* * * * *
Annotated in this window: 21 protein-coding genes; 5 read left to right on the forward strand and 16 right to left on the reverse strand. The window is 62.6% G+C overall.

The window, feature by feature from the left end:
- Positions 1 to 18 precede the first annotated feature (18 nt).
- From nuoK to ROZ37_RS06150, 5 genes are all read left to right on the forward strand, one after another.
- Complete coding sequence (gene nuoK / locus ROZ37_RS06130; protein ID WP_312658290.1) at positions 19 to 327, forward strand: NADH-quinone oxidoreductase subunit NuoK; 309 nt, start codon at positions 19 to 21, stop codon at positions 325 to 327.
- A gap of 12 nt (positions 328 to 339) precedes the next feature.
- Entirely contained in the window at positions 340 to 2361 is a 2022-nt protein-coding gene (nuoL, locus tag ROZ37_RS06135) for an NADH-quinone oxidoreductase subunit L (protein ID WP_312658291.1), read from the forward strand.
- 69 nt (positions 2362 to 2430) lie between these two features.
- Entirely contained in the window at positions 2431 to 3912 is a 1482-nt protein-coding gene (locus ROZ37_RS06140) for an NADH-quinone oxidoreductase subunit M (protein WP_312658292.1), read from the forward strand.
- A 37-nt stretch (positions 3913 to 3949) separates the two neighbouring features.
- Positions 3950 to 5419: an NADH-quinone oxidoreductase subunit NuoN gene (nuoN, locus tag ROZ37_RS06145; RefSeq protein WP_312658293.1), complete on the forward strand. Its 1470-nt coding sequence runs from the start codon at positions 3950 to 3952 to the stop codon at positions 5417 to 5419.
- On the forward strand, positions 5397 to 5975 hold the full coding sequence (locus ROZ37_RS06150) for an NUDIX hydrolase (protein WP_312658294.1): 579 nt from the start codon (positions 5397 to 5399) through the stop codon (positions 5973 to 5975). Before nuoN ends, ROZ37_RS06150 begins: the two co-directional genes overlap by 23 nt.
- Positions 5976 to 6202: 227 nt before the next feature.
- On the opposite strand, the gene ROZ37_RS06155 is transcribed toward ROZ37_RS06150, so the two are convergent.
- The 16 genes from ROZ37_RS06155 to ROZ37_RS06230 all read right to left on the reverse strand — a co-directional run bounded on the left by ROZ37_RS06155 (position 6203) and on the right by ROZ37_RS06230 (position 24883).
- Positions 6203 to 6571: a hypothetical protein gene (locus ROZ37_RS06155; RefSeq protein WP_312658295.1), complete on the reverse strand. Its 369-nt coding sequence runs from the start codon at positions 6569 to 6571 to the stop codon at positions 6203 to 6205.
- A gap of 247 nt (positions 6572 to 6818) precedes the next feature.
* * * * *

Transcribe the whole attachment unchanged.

Annotated in this window: 21 protein-coding genes; 5 read left to right on the forward strand and 16 right to left on the reverse strand. The window is 62.6% G+C overall.

The window, feature by feature from the left end:
- Positions 1 to 18 precede the first annotated feature (18 nt).
- From nuoK to ROZ37_RS06150, 5 genes are all read left to right on the forward strand, one after another.
- Complete coding sequence (gene nuoK / locus ROZ37_RS06130; protein ID WP_312658290.1) at positions 19 to 327, forward strand: NADH-quinone oxidoreductase subunit NuoK; 309 nt, start codon at positions 19 to 21, stop codon at positions 325 to 327.
- A gap of 12 nt (positions 328 to 339) precedes the next feature.
- Entirely contained in the window at positions 340 to 2361 is a 2022-nt protein-coding gene (nuoL, locus tag ROZ37_RS06135) for an NADH-quinone oxidoreductase subunit L (protein ID WP_312658291.1), read from the forward strand.
- 69 nt (positions 2362 to 2430) lie between these two features.
- Entirely contained in the window at positions 2431 to 3912 is a 1482-nt protein-coding gene (locus ROZ37_RS06140) for an NADH-quinone oxidoreductase subunit M (protein WP_312658292.1), read from the forward strand.
- A 37-nt stretch (positions 3913 to 3949) separates the two neighbouring features.
- Positions 3950 to 5419: an NADH-quinone oxidoreductase subunit NuoN gene (nuoN, locus tag ROZ37_RS06145; RefSeq protein WP_312658293.1), complete on the forward strand. Its 1470-nt coding sequence runs from the start codon at positions 3950 to 3952 to the stop codon at positions 5417 to 5419.
- On the forward strand, positions 5397 to 5975 hold the full coding sequence (locus ROZ37_RS06150) for an NUDIX hydrolase (protein WP_312658294.1): 579 nt from the start codon (positions 5397 to 5399) through the stop codon (positions 5973 to 5975). Before nuoN ends, ROZ37_RS06150 begins: the two co-directional genes overlap by 23 nt.
- Positions 5976 to 6202: 227 nt before the next feature.
- On the opposite strand, the gene ROZ37_RS06155 is transcribed toward ROZ37_RS06150, so the two are convergent.
- The 16 genes from ROZ37_RS06155 to ROZ37_RS06230 all read right to left on the reverse strand — a co-directional run bounded on the left by ROZ37_RS06155 (position 6203) and on the right by ROZ37_RS06230 (position 24883).
- Positions 6203 to 6571: a hypothetical protein gene (locus ROZ37_RS06155; RefSeq protein WP_312658295.1), complete on the reverse strand. Its 369-nt coding sequence runs from the start codon at positions 6569 to 6571 to the stop codon at positions 6203 to 6205.
- A gap of 247 nt (positions 6572 to 6818) precedes the next feature.